The way it felt: "When I read McMurtry's book, it touched a very responsive chord. I got very excited by the notion of doing an early 1950s period piece and exploring the change that came with the demise of the small-town movie house and the introduction of television. A whole kind of dream world ended and a lot of other illusions began breaking up," observes Peter Bogdanovich.

Bogdanovich's aim of capturing the end of an era of dreams and possibilities echoes through all the episodes of the film. The Last Picture Show conveys the onset of age and responsibilities for a generation of kids born during the Depression and raised during World War II. Shot in black-and-white (Bogdanovich: "I thought everything would look too pretty in color") to enhance the gritty, shabby feel of Anarene, The Last Picture Show will be familiar to anyone whose past includes a small town. A cast of talented youngsters — Timothy Bottoms and Jeff Bridges in only their second screen appearance, Cybill Shepherd and a host of supporting players making their debuts — only heightens the freshness of the production and gives off an unmistakable feeling of authenticity.

When Sonny and Duane go to the movies the night the picture show closes, the night before Duane goes off to Korea, they see Howard Hawks' Red River. "I wanted a classic western to close the theatre," says the director, "a picture about Texas when it meant something in an epic sense." The Last Picture Show is an epic about the end of epics. 

For the director, the picture is a personal triumph — and deservedly so, for it reflects the talent and skill of a technician who has learned his craft well.

Peter Bogdanovich made his startling directorial debut in 1968 with Targets, the gripping and widely acclaimed study of a sniper. The first American critic turned director, Bogdanovich has authored studies of Alfred Hitchcock, Howard Hawks, John Ford, Fritz Lang, Allan Dwan and Orson Welles, and has completed a feature documentary on Ford, Directed By John Ford (AC, November, 1971), which the American Film Institute will release this year. He also worked on a BBC-TV study of Howard Hawks in 1967 and has written countless articles for Esquire, Saturday Evening Post and numerous other periodicals. But the 31-year-old native of New York City says,  "I always considered myself a director who was making a living writing about motion pictures, not the other way around."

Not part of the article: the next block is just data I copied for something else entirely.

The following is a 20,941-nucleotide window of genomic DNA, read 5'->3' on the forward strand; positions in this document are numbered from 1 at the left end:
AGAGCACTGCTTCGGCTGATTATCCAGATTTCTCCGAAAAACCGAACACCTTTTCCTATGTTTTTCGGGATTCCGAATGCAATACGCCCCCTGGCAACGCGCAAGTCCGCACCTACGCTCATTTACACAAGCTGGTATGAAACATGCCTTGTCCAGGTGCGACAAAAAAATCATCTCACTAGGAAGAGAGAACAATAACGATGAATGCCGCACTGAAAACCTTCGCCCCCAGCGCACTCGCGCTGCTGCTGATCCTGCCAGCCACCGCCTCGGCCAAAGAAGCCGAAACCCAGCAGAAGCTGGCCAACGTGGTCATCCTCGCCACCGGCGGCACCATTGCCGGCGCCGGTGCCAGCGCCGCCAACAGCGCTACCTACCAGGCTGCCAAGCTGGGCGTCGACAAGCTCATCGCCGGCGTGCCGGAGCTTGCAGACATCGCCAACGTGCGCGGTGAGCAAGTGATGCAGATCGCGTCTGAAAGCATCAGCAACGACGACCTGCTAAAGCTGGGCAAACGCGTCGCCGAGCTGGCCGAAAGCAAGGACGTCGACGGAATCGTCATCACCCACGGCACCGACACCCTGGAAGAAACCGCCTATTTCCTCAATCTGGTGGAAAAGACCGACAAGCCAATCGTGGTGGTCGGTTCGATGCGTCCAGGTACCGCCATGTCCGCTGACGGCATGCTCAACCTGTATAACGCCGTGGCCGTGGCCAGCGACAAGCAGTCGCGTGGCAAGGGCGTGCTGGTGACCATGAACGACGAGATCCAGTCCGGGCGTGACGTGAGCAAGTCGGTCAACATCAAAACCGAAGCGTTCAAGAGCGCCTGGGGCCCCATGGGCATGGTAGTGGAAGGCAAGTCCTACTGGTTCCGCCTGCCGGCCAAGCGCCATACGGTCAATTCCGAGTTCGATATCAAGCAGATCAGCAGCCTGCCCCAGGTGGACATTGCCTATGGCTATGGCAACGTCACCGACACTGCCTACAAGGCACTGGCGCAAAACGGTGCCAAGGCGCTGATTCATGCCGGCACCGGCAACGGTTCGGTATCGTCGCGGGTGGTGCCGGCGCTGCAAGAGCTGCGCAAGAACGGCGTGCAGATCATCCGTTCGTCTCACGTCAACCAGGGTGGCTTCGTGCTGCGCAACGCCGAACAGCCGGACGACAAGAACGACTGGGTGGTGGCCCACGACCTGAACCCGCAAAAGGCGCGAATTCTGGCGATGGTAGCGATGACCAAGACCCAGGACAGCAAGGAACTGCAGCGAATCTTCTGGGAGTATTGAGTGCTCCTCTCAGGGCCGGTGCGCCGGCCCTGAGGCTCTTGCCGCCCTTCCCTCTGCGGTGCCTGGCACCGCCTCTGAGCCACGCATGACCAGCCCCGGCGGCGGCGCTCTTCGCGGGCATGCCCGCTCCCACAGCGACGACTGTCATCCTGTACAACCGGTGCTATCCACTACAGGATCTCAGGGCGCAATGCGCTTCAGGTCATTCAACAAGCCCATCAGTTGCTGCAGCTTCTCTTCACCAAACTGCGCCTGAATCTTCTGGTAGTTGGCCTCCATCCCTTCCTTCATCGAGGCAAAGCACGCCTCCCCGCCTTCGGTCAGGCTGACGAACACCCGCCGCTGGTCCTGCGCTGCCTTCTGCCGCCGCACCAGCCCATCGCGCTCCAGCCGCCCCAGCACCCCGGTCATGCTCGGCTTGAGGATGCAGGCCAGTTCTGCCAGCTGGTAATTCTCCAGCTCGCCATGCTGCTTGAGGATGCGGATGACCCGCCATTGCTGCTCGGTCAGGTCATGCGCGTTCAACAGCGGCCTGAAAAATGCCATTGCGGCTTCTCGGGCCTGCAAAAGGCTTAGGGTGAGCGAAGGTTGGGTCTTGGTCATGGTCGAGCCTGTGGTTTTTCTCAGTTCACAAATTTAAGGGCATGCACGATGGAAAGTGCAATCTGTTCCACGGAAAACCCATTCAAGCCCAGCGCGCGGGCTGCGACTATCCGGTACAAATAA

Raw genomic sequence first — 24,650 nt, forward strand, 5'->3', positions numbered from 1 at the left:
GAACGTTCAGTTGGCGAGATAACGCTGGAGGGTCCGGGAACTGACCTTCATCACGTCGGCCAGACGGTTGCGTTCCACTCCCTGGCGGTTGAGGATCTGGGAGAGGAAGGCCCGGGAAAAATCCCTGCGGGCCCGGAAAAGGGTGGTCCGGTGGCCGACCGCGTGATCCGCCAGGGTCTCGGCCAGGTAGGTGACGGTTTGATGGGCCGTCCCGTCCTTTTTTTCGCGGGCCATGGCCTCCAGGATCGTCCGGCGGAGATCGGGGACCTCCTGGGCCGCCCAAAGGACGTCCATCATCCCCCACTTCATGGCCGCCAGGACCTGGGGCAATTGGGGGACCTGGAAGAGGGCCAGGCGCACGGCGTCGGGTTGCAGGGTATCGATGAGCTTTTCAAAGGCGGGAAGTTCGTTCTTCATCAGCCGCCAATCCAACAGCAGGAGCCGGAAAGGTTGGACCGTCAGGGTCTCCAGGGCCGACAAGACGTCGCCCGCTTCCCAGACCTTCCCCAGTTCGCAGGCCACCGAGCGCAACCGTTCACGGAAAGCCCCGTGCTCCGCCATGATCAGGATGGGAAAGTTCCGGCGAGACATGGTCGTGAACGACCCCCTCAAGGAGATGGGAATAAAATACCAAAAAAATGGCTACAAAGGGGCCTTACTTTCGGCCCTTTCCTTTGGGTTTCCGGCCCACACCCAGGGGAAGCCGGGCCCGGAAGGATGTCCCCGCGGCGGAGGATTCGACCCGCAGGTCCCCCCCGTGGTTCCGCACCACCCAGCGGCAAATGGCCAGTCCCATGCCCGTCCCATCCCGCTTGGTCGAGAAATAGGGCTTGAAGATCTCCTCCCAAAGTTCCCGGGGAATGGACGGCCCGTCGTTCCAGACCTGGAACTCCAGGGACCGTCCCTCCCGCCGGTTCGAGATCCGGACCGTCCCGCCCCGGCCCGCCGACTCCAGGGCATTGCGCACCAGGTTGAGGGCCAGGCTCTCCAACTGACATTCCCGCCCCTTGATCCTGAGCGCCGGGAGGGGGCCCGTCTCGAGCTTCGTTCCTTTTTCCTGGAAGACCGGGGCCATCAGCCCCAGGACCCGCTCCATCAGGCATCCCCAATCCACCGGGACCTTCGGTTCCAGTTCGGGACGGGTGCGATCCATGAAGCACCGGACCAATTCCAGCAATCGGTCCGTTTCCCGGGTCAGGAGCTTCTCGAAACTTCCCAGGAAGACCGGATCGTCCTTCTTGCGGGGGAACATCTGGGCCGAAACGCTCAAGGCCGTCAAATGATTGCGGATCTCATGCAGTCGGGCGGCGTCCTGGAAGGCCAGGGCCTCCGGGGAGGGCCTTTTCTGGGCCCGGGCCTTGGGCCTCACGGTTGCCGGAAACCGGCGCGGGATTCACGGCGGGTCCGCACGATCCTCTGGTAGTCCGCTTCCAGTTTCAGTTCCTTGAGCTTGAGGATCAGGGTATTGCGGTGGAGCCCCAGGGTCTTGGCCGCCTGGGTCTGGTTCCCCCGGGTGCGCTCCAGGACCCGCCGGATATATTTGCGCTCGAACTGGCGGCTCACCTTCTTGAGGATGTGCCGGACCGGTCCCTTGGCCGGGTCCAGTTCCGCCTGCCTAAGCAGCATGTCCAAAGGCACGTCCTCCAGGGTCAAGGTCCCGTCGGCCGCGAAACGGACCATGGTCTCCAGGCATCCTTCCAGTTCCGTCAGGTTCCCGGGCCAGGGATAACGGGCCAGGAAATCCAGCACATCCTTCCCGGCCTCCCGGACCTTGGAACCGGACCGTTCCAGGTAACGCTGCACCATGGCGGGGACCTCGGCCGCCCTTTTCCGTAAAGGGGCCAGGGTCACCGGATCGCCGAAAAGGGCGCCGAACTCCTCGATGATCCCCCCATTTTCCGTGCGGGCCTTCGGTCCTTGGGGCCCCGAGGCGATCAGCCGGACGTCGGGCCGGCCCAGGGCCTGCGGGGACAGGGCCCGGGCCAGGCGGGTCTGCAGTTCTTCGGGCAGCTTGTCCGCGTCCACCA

Bogdanovich served as assistant to the director on Roger Corman's The Wild Angels (1966), also doing a considerable amount of re-writing on the script. He has directed and produced a number of theatrical productions off-Broadway and in summer stock. A genuine scholar of film, Bogdanovich feels his greatest affinity for the work of Ford and Hawks. He is currently directing and producing a comedy for Warner Bros, What's Up Doc?, with Barbra Streisand and Ryan O'Neal.

"Bob Surtees is the first cinematographer whose name I remembered as a kid going to the movies," says director Bogdanovich, who played out an old fantasy when he picked Surtees to film The Last Picture Show. At age 11, Bogdanovich went to see King Solomon's Mines with his father, a painter, and remembers his father marveling at the photography of Surtees, who won his first Academy Award (Best Color Photography) for the film in 1950. Looking for a cinematographer familiar with black-and-white, Bogdanovich chose Surtees after hearing a glowing recommendation from Mike Nichols, for whom Surtees shot The Graduate.

Three-time Academy Award-winning director of photography Robert Surtees, ASC likes working with new directors — those who have talent, that is.

Born in Covington, Kentucky, in 1906, Surtees' distinguished career includes The Bad and the Beautiful (Academy Award in 1952), Ben-Hur (Academy Award in 1959), Intruder in the Dust, Mogambo, Oklahoma, and Doctor Dolittle, among many others.